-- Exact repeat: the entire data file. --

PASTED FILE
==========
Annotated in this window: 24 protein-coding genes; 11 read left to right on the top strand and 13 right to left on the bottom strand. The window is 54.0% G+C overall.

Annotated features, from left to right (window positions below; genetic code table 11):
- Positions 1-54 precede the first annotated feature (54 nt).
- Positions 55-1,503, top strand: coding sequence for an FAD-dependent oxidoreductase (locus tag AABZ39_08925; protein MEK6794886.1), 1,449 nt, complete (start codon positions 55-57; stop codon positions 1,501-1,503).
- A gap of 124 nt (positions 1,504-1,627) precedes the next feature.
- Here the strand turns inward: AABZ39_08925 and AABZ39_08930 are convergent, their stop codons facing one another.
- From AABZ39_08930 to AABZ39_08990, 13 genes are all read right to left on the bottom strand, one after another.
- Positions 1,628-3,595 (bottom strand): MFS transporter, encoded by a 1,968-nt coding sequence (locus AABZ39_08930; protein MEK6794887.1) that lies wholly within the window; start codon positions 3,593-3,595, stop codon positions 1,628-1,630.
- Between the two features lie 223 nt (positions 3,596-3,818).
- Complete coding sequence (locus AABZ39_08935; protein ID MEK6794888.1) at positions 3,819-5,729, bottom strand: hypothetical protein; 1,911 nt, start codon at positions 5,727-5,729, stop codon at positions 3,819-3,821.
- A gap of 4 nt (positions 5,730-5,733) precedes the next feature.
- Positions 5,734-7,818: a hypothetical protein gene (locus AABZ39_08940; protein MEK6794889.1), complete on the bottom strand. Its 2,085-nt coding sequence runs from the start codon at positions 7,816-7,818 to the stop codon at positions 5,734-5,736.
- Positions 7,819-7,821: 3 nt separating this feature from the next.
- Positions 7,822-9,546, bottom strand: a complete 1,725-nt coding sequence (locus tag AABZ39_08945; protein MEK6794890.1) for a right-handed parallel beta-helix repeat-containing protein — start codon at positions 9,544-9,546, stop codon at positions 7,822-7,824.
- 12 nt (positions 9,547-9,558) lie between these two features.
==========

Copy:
Annotated in this window: 24 protein-coding genes; 11 read left to right on the top strand and 13 right to left on the bottom strand. The window is 54.0% G+C overall.

Annotated features, from left to right (window positions below; genetic code table 11):
- Positions 1-54 precede the first annotated feature (54 nt).
- Positions 55-1,503, top strand: coding sequence for an FAD-dependent oxidoreductase (locus tag AABZ39_08925; protein MEK6794886.1), 1,449 nt, complete (start codon positions 55-57; stop codon positions 1,501-1,503).
- A gap of 124 nt (positions 1,504-1,627) precedes the next feature.
- Here the strand turns inward: AABZ39_08925 and AABZ39_08930 are convergent, their stop codons facing one another.
- From AABZ39_08930 to AABZ39_08990, 13 genes are all read right to left on the bottom strand, one after another.
- Positions 1,628-3,595 (bottom strand): MFS transporter, encoded by a 1,968-nt coding sequence (locus AABZ39_08930; protein MEK6794887.1) that lies wholly within the window; start codon positions 3,593-3,595, stop codon positions 1,628-1,630.
- Between the two features lie 223 nt (positions 3,596-3,818).
- Complete coding sequence (locus AABZ39_08935; protein ID MEK6794888.1) at positions 3,819-5,729, bottom strand: hypothetical protein; 1,911 nt, start codon at positions 5,727-5,729, stop codon at positions 3,819-3,821.
- A gap of 4 nt (positions 5,730-5,733) precedes the next feature.
- Positions 5,734-7,818: a hypothetical protein gene (locus AABZ39_08940; protein MEK6794889.1), complete on the bottom strand. Its 2,085-nt coding sequence runs from the start codon at positions 7,816-7,818 to the stop codon at positions 5,734-5,736.
- Positions 7,819-7,821: 3 nt separating this feature from the next.
- Positions 7,822-9,546, bottom strand: a complete 1,725-nt coding sequence (locus tag AABZ39_08945; protein MEK6794890.1) for a right-handed parallel beta-helix repeat-containing protein — start codon at positions 9,544-9,546, stop codon at positions 7,822-7,824.
- 12 nt (positions 9,547-9,558) lie between these two features.